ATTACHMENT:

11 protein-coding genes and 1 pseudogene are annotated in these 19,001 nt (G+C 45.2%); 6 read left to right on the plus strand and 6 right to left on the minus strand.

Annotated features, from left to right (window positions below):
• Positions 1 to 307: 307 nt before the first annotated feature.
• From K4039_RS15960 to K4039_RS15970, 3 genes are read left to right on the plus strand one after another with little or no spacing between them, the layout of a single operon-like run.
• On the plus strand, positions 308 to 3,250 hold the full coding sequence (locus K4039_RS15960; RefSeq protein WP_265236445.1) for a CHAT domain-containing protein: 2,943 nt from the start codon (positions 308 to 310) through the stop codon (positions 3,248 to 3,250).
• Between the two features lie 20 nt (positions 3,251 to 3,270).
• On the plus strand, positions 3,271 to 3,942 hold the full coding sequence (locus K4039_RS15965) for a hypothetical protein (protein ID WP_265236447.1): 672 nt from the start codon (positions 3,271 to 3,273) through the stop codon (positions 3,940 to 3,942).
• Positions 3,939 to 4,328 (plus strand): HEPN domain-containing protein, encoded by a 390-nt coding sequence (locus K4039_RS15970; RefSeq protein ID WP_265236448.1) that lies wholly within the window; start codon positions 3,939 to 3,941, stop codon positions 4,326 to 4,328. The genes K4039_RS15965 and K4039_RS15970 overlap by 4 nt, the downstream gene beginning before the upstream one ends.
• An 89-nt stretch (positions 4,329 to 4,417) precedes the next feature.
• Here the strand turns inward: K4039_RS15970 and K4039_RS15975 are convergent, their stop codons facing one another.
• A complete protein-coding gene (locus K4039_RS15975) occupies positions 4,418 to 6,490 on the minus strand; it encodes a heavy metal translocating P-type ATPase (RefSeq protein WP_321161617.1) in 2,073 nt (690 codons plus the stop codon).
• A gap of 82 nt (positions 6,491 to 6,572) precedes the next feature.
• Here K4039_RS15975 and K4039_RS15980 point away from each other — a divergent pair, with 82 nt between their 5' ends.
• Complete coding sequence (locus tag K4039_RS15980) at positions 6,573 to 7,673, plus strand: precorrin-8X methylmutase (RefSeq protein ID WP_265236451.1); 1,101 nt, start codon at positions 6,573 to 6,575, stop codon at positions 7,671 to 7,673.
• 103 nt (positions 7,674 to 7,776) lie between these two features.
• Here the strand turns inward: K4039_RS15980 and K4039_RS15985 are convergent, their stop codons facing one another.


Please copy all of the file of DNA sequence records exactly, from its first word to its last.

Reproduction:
11 protein-coding genes and 1 pseudogene are annotated in these 19,001 nt (G+C 45.2%); 6 read left to right on the plus strand and 6 right to left on the minus strand.

Annotated features, from left to right (window positions below):
• Positions 1 to 307: 307 nt before the first annotated feature.
• From K4039_RS15960 to K4039_RS15970, 3 genes are read left to right on the plus strand one after another with little or no spacing between them, the layout of a single operon-like run.
• On the plus strand, positions 308 to 3,250 hold the full coding sequence (locus K4039_RS15960; RefSeq protein WP_265236445.1) for a CHAT domain-containing protein: 2,943 nt from the start codon (positions 308 to 310) through the stop codon (positions 3,248 to 3,250).
• Between the two features lie 20 nt (positions 3,251 to 3,270).
• On the plus strand, positions 3,271 to 3,942 hold the full coding sequence (locus K4039_RS15965) for a hypothetical protein (protein ID WP_265236447.1): 672 nt from the start codon (positions 3,271 to 3,273) through the stop codon (positions 3,940 to 3,942).
• Positions 3,939 to 4,328 (plus strand): HEPN domain-containing protein, encoded by a 390-nt coding sequence (locus K4039_RS15970; RefSeq protein ID WP_265236448.1) that lies wholly within the window; start codon positions 3,939 to 3,941, stop codon positions 4,326 to 4,328. The genes K4039_RS15965 and K4039_RS15970 overlap by 4 nt, the downstream gene beginning before the upstream one ends.
• An 89-nt stretch (positions 4,329 to 4,417) precedes the next feature.
• Here the strand turns inward: K4039_RS15970 and K4039_RS15975 are convergent, their stop codons facing one another.
• A complete protein-coding gene (locus K4039_RS15975) occupies positions 4,418 to 6,490 on the minus strand; it encodes a heavy metal translocating P-type ATPase (RefSeq protein WP_321161617.1) in 2,073 nt (690 codons plus the stop codon).
• A gap of 82 nt (positions 6,491 to 6,572) precedes the next feature.
• Here K4039_RS15975 and K4039_RS15980 point away from each other — a divergent pair, with 82 nt between their 5' ends.
• Complete coding sequence (locus tag K4039_RS15980) at positions 6,573 to 7,673, plus strand: precorrin-8X methylmutase (RefSeq protein ID WP_265236451.1); 1,101 nt, start codon at positions 6,573 to 6,575, stop codon at positions 7,671 to 7,673.
• 103 nt (positions 7,674 to 7,776) lie between these two features.
• Here the strand turns inward: K4039_RS15980 and K4039_RS15985 are convergent, their stop codons facing one another.